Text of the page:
Easy Oven Cleaning
Money Saving Oven Cleaner
Kitchen Cleaning Tips
I've had a couple spills in my otherwise clean oven lately. I'd like to clean it before it gets out of hand but I'm not too comfortable with the idea of the toxic commercial oven cleaners. Are there any frugal and safe methods for cleaning an oven?
A really easy and economical way of cleaning one's oven without the problems of the canned stuff is to simply mix equal amounts of baking soda and salt and then adding enough water to make a paste out of it. I usually will use about 1 cup of each and then just gradually add the water until it becomes pasty. Then you close the oven door and bake as you would with the canned stuff. When it cools down, you simply use a damp sponge or cloth and wipe everything down. It really does work!
In response to this reader's question, the time honored baking soda, dampened to a paste (I like to use a combination of white vinegar and a squeeze or two of non-toxic dish liquid) and left to sit over night (note: initially the vinegar and soda will bubble up, soft scrubbing) and then wiped away.
You do have to rinse quite thoroughly, but it does work. Also effective is salt and lemon juice. An excellent source for this and other natural cleansers is the book "Clean and Green" by Annie Berthold-Bond (Ceres Press).
Pour appx a cup of ammonia into a plastic bowl (I recycle Cool Whip containers for this purpose). Let sit overnight in the oven. Remove the container the next morning and you will find that most spills are easily removed with a paper towel. You may save the ammonia for future use.
I can't guarantee that this will work for all spills, but I've used it once or twice on simple spills and it worked well for me. The idea is that water is a great solvent, if you're not in a hurry. Soak some sponges and put them on the spill if it's on the floor of the oven or not too high on the sides, and just let the wet sponges sit for a number of hours. Then wipe away the layer that's liquified.
Clean the sponges, and do it again. If you're not in a hurry to clean it up at one swipe, this won't use any chemicals at all. If you soak the sponge(s) in soapy water, the process should be quicker. Just don't let the sponges dry out while they're sitting on the spill or it won't do any good at all.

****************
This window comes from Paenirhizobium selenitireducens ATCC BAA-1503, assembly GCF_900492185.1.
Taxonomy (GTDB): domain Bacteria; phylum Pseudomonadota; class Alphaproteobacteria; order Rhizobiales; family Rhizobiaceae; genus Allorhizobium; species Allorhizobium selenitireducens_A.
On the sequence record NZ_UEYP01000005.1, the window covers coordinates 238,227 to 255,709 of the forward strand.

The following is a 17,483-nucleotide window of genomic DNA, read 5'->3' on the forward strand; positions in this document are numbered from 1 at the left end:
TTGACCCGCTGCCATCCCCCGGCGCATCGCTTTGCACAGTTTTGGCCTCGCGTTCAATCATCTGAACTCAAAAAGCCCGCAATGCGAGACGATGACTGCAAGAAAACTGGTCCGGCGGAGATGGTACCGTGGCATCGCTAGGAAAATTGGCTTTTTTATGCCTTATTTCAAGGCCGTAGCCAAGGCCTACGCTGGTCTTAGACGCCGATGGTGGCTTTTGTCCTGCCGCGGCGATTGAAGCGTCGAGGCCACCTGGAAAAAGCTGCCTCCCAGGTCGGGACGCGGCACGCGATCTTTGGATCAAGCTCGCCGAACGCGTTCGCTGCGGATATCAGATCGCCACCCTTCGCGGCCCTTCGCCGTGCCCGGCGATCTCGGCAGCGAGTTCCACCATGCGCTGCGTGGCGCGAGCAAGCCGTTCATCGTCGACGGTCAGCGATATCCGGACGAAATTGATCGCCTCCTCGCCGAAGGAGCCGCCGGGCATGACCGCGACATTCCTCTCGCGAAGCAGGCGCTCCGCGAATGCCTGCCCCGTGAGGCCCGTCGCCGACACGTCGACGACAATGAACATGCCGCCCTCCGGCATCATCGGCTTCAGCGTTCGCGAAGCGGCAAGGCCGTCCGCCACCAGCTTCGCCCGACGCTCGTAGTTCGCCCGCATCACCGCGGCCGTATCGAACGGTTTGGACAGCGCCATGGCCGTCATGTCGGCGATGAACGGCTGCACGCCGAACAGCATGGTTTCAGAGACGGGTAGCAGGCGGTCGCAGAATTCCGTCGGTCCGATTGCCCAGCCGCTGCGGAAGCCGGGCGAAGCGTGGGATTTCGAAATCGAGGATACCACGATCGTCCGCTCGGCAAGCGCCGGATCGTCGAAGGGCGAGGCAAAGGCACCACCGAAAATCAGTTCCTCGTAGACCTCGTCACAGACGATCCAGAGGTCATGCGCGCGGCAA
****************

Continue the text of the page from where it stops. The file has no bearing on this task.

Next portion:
Before using ANYTHING to clean your oven, get out your Use and Care guide (or call the manufacturer for a new one)! There are several types of ovens (standard, continuing, and self) out there and you could ruin your oven by using cleaners that are wrong for your type of oven. After learning what kind of oven you have, you can determine the best way to clean it.
I used to work at Whirlpool Corp and you wouldn't believe how many people ruin their ovens by not reading the guide first. If a person has anything but a standard cleaning oven they will probably mess it up.
Elbow grease, any powder/bleach cleanser, a sponge and those scrubby sponges.(You can buy a package of the green scrubbing things without the sponges at most dollar stores).
Soak up water with the sponge, put some on the harden food drips, clean everywhere else while waiting for it to finish soaking, then start with the elbow grease, This is like an hour's job.
An ounce of prevention goes a long ways, putting a sheet of foil under the coil is good, it is supposed to affect the heating temperature/baking success... but not by much.
Jen, one very sloppy cook/baker
Use Simple Green. This product is environmentally safe, does not smell of chemicals, and best of all is a great cleaner for many different things. On my oven I spray it on full strength and let sit a while (depending on how bad the mess is) then I use a non abrasive steel wool type pad and scrub lightly, then just wipe the oven clean. Simple Green is a great cleaner for many different things used either full strength or diluted and directions are on the bottle.
My oven has an auto-clean button that I use when my oven gets dirty. I think what it is doing is turning the temperature up to 500 degrees for 3 hours to incinerate every molecule in the oven. Afterwards, there is a fine dust on the bottom and the shelves that I just clean with a damp sponge. Frugal, safe, and non-toxic.
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